Well-known results (e.g. [Theorems 7 and 8]) state that, with high probability over the training data, the observed classification and regression risks are within of the true classification and regression risks. In fact, the optimal rate of convergence for the observed risk to the expected risk is , which can only be achieved when the Rademacher complexity of the hypothesis class is .
Our main observation is that the Rademacher complexity of a Tensor Machines grows at the rate , so the empirically observed estimate of the Tensor Machine risk converges to the expected risk at the optimal rate.
Let denote the class of degree-, rank- Tensor Machines on with constituent vectors constrained to lie in the ball of radius :
Let be distributed according to , and assume almost surely. The Rademacher complexity, with respect to , of this hypothesis class satisfies
where is a constant.
This result follows from reformulating the Rademacher complexity as the spectral norm of a Rademacher sum of data-dependent tensors and then applying a recent bound from  on the spectral norm of random tensors. A full proof is provided in the appendix.
6 Empirical Evaluations
In this section, we evaluate the performance of Tensor Machines on several real-world regression and classification datasets and demonstrate their attractiveness in learning polynomial features relative to other state-of-the-art algorithms.
6.1 Experimental setup
The nonconvex optimization problem (2) is central to fitting Tensor Machines. We consider two solvers for (2). The first uses the implementation of L-BFGS provided in Mark Schmidt’s minFunc 111The 2012 release, retrieved from http://www.cs.ubc.ca/~schmidtm/Software/minFunc.html MATLAB package for optimization . Since L-BFGS is a batch optimization algorithm, we also investigate the use of SFO, a stochastic quasi-Newton solver designed to work with minibatches . We use the reference implementation of SFO provided by Sohl-Dickstein 222https://github.com/Sohl-Dickstein/Sum-of-Functions-Optimizer/blob/master/README.md. We refer to the two algorithms used to fit Tensor Machines as TM-Batch and TM-SFO, respectively.
The choice of initialization strongly influences the performance of both TM-Batch and TM-SFO. Accordingly, we used initial points sampled from a
distribution. The varianceas well as the regularization parameter in (2) are set by tuning.
We compared TM-Batch and TM-SFO against several recent algorithms for learning polynomials: CRAFTMaps , Basis Learner  and Apple . To provide a baseline, we also used Kernel Ridge Regression (KRR) to learn polynomials; in cases where the training set contained more than 40,000 points, we randomly chose a subset of size 40,000 to perform KRR. For CRAFTMaps, the up-projection dimensionality is set to be times the down-projection dimensionality. We did not obtain reasonable predictions using the original implementation of Apple in vowpal wabbit, so we implemented the model in MATLAB and used this implementation to train and test the model, but reported the running time of the VW implementation (with the same choice of parameters). The remaining methods are implemented in pure MATLAB. The experiments were conducted on a machine with four 6-core Intel Xeon 2 GHz processors and 128 GB RAM.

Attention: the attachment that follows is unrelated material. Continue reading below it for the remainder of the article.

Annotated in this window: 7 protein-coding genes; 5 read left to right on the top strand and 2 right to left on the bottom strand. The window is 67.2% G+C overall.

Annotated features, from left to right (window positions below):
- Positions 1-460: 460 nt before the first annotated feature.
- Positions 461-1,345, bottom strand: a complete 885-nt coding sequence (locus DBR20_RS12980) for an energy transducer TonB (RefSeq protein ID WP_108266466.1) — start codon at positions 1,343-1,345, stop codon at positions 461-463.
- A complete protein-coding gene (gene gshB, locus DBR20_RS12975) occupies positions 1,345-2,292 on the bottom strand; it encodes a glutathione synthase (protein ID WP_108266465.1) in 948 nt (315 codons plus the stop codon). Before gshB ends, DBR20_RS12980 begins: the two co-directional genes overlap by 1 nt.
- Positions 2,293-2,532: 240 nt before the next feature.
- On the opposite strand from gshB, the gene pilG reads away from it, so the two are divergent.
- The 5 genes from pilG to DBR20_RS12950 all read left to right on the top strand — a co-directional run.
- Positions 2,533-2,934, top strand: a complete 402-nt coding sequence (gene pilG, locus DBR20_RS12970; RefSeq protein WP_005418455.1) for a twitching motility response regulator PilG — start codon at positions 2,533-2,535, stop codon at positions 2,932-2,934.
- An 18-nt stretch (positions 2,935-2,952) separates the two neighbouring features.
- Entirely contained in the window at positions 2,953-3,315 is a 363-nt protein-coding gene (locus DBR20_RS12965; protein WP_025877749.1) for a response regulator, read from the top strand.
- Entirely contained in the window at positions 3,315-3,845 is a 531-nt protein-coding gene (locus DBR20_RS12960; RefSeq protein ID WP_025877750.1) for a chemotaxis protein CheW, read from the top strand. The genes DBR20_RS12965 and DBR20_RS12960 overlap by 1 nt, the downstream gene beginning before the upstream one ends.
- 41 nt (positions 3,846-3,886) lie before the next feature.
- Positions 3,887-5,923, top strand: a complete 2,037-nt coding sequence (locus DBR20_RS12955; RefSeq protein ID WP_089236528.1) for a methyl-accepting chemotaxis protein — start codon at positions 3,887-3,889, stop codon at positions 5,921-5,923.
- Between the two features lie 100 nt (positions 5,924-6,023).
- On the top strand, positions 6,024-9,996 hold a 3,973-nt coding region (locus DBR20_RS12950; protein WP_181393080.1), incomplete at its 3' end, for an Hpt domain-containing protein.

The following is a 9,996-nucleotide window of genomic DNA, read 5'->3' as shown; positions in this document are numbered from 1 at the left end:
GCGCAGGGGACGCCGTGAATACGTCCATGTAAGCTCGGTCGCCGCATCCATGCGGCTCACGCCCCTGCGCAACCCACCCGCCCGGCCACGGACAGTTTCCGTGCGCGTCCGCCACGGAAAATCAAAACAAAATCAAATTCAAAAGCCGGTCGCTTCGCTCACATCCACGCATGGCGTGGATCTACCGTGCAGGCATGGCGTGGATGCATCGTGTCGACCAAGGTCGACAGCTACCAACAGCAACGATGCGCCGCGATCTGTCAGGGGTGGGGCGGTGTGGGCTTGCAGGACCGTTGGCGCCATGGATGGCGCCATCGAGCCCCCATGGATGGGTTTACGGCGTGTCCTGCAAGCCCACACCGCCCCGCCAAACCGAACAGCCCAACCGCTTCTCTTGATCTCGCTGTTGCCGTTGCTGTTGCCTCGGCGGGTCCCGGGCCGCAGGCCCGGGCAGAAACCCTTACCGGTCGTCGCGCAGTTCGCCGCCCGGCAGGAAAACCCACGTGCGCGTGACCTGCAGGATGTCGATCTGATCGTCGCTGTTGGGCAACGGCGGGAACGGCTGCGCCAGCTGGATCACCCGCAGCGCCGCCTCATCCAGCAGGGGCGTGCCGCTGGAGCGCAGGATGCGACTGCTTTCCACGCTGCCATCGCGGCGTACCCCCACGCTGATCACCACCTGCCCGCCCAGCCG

Because the performance of nonlinear learning algorithms can be very data-dependent, we tested the methods on a collection of publicly available datasets to provide a broad characterization of the behavior of these algorithms. A summary of the basic properties of these datasets can be found in Table 1. For each dataset, the target degree was chosen to be the value that minimized the KRR test error. We proprocessed the data by first normalizing the input features to have similar magnitudes — viz., so that each column of the training matrix has unit Euclidean norm — then scaling each datapoint to have unit Euclidean norm.
For regression tasks, we used the squared loss, and for binary classification tasks we used the logistic loss. For regression tasks, the test error is reported as where and are the prediction and ground truth, respectively; inaccuracy is reported for classification tasks.
Each algorithm is governed by several interacting parameters, but for each algorithm we identify one major parameter: the number of iterations for TM-Batch, the number of epochs for TM-SFO, the number of features for CRAFTMaps, the layer width for Basis Learner, and the expansion parameter for Apple. We choose optimal values for the non-major parameters through a 10-fold cross-validation on the training set. We varied the major parameter over a wide range and recorded the test error and running times for the different values until the performance of the algorithms saturated. By saturation, we mean that the improvement in the test error is less thanwhere denotes the test error of KRR. For each combination of parameters, the average test errors and running times over independent trials are reported.
6.2 Overall performance
To compare their performance, we applied TM-Batch, TM-SFO, CRAFTMaps, Basis Learner, and Apple to the datasets listed in Table 1. We did not evaluate Factorization Machines because efficient algorithms for fitting FM models are only available in the literature for the case . It is unclear whether FMs with higher values of can be fit efficiently.